If you’re like most Americans, you watch the Super Bowl for the ads as much as for the game itself. One of the best ones from last Sunday was the Dodge commercial based on a YouTube video entitled “So God Made a Farmer” voiced by Paul Harvey. For every time it’s shared, Dodge has pledged to donate a sum of money, up to $1 million, to Future Farmers of America for local hunger and education programs (you can watch and repost the video from here.
I think the ad works for two reasons. For one thing, it’s low key. In a day & age of hype, it’s simple. It’s not pushy. The connection from farming to trucks is understated but obvious. People seem to appreciate that. Second, and far more importantly, it appeals to us because it communicates respect and appreciation, not only for farmers but for (as the ad copy at the end puts it) “the farmer in all of us.”
Not that there is farmer in all of us – this is an advertisement, after all – but all of us want to be valued and respected and appreciated. Anthropologists, psychologists, and members of other scientific disciplines have theories as to what mechanisms cause this, but none can say if it ought to be so. Why should people be loved, valued, respected and appreciated? Scripture says it is because we are created in the image of God.
So God created man in his own image, in the image of God created he him; male and female created he them. – Genesis 1.27
All people have intrinsic value precisely because of this. Societies have always and will always suffer if this is forgotten and human worth is measured solely by what they can contribute. Sin has marred that divine image – some more deeply than others – yet it remains. It remains, even in people who are different than us, even in people who make us uncomfortable.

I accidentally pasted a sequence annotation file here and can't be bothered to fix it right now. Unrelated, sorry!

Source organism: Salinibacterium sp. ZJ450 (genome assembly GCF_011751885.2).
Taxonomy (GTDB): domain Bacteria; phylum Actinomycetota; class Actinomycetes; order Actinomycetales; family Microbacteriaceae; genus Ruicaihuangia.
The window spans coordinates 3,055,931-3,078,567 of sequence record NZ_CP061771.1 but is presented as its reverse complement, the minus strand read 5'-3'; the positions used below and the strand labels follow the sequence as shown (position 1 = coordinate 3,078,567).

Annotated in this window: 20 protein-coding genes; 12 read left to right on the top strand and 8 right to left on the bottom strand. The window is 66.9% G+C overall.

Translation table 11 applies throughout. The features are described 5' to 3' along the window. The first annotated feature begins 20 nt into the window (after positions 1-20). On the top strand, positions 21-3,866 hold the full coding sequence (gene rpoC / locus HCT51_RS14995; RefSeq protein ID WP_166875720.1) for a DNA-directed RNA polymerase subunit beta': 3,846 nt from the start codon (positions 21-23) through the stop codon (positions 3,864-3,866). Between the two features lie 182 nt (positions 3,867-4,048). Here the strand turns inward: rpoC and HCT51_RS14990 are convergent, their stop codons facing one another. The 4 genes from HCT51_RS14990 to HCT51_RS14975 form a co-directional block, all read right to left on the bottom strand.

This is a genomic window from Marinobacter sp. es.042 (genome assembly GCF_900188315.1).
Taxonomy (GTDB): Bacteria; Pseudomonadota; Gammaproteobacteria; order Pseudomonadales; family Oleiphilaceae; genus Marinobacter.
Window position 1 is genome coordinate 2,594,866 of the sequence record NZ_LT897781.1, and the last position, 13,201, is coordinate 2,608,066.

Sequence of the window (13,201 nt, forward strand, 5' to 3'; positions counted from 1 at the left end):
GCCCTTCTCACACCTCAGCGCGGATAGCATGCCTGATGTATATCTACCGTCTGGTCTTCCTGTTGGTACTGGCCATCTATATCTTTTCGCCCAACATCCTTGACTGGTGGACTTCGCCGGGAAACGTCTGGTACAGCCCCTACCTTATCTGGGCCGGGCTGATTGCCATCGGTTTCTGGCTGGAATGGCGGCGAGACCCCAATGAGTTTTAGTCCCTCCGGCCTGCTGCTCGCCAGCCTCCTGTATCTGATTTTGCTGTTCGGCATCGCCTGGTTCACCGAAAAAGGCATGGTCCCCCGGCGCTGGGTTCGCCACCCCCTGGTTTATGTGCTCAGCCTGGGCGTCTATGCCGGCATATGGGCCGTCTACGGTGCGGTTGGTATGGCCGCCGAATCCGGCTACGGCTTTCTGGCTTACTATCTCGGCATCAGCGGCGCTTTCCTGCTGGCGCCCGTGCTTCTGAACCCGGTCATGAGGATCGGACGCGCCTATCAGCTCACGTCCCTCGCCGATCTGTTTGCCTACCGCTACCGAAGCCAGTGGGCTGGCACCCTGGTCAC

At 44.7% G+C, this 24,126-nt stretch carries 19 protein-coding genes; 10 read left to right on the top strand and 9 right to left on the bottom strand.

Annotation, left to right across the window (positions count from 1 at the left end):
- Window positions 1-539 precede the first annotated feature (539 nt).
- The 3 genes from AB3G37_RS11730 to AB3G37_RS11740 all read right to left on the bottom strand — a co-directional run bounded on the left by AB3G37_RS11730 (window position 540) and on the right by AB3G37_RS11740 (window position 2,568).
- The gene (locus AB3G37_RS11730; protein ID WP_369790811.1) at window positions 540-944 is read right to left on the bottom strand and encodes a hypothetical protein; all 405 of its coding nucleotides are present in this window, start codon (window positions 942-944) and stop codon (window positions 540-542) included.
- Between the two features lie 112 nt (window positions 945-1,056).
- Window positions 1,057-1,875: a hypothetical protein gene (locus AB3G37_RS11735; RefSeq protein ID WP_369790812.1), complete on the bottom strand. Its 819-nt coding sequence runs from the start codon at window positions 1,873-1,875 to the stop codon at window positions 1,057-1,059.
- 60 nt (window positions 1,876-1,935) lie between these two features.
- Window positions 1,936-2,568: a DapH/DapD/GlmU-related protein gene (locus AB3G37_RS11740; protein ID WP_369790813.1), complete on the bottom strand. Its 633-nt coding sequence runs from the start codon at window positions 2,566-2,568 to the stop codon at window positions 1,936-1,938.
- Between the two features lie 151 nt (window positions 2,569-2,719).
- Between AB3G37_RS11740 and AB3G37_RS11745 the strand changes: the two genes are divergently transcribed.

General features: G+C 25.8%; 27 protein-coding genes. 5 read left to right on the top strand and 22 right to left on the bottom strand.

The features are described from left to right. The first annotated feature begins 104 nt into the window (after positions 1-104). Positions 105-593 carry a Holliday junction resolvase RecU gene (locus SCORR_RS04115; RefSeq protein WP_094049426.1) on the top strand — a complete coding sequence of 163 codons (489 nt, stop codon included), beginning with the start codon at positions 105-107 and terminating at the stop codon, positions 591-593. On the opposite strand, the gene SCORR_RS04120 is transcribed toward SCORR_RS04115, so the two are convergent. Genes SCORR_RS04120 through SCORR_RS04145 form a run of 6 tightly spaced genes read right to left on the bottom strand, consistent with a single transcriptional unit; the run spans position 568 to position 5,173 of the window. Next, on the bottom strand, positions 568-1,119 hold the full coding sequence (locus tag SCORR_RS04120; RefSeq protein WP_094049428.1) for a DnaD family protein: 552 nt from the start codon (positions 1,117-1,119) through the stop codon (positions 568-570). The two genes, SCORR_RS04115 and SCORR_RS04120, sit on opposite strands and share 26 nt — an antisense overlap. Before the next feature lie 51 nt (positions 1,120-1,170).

A few months ago, twice in one day, two very different people in two different conversations approached me and asked for my opinion about their beliefs. One was a Mormon man, the other a neo-pagan woman. I already knew what they believed (they were pretty open about that) and I strongly disagree with their beliefs. But I didn’t seek them out to tell them they were wrong; they – knowing who I am and what I stand for – wanted my input. Perhaps they were hoping for validation or approval; we didn’t get into why they asked. But they did, so I simply told them, giving them concrete reasons why I reject their belief systems. But I did so in, I think, in a Christ-honoring way. I affirmed them as much as possible. In the end no one’s mind was changed, but they walked away feeling respected, not rejected. I trust this mattered. There’s no telling what the long-term impact of those conversations will be, but that’s not mine to decide. My job is to be a faithful witness of my Lord both in what I say and in the way I say it.